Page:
Its time for the Sunday Parenting Party. Please link up your parenting related posts, these are anecdotes, experiences, tips and tricks or cries for help, anything specifically related to being a parent and raising kids. Please don't link up kids activity and craft posts. These can be linked to Kids Co-op.
Last week we went on holiday to Centre Parcs. On day one Goblin's behaviour could only be described as seriously [insert expletive] obnoxious. Every single thing we did resulted in mega meltdowns and screaming tantrums. In fact they were tantrums the likes of which Hublet and I had not seen before - angry and ferocious. We did our best to keep our cool but by the end of the day Goblin was seriously busting our holiday buzz and we needed a plan B.
In order to try and get through the rest of the week I did an urgent assessment of what was going on in his little head and I concluded the following:
While we don't have a routine as such, we do have a rhythm to our week - Hublet has him Monday and Tuesday and they have quiet days of fort building and lego constructing. He sees his friends on Wednesday at Nursery and on Thursday and Friday Goblin and I have playdates and go out a lot. At the weekend Hublet and I tag teaming. So its not a rigid plan but it has a pace and a recognisable beat.
The Christmas holidays disrupted that rhythm and I think they confused Goblin with all the travelling and seeing relatives, as well as not seeing his friends. Plus he hasn't been well. He has had one cold after another since the middle of November and he is pretty run down. This means that he is abnormally tired.
In addition we are starting Goblin at a new nursery this term and joining some clubs so the week before our holiday he had a lot of introductions to new things - and was "abandoned" at the new nursery. So he was probably feeling anxious about whether we would leave him alone.
Understanding the cause of his anxiety and therefore his behaviour didn't really make it any easier to handle. So I set about trying to work out a strategy to minimise the fall out (as we weren't going to just pack it in and go home). I wanted to reduce the fear of the unknown so I started by making a chart of our activities for the week so he'd know what was happening each day.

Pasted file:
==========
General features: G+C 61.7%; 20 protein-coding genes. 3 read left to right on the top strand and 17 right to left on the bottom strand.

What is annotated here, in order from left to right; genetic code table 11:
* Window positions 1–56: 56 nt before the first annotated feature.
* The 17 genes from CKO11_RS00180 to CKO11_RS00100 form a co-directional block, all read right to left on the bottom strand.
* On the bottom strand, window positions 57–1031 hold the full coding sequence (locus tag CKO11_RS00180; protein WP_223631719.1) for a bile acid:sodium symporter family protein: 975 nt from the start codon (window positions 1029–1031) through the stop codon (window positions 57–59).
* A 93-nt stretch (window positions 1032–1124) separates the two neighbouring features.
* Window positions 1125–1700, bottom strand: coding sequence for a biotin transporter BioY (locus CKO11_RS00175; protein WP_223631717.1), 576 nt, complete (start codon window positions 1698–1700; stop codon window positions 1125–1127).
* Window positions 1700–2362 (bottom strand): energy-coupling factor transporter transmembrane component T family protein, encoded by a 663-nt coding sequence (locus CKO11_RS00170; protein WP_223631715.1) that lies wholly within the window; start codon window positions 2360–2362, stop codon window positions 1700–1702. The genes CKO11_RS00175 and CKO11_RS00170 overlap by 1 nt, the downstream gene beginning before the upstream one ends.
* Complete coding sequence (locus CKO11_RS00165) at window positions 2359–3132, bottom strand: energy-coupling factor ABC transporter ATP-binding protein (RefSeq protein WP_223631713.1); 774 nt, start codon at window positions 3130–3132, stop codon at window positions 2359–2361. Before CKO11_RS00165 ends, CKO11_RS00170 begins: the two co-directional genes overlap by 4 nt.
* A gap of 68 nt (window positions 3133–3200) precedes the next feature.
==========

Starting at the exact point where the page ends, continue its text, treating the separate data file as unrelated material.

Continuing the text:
The pictures are a bit crappy but Goblin got the idea - and no he doesn't only sleep on two nights of the holiday! - those are nights when we booked a babysitter and Hublet and I went out for a meal.
As well as having a pictorial illustration of what our week would look like I tried to ensure we didn't have too many things on. I had envisaged packing loads in, but with his insta-meltdowns it seemed easiest to avoid flash points like trying to hurry him from one thing to another. So we kept it minimal with only a couple of activities a day and lots of mooching around, cycling or exploring.
I also decided to try and create a bit of rhythm to our week. So we stuck to a similar waking and bedtime routine. And did the same activity every afternoon - swimming which Goblin loves.
I know when people are on holiday there is a temptation to let the kids stay up late and take them to restaurants and stuff. I had thought we'd do that with the boy, but Goblin was already destabilised by being in unfamiliar surroundings. It was obvious that late nights wouldn't do him any favours. So at 6.30pm every night we wound down, read a book and tuck Goblin into bed.
The plan did work to a certain extent. The explosive tantrums lessened and he became a bit more secure. We certainly enjoyed our time away but by the end of the week he wasn't the only one ready to go home. Its something that they don't seem to mention in the parenting books - A holiday with a small person isn't really a holiday, its just parenting stress moved to somewhere different with your usual fall backs and safety nets removed.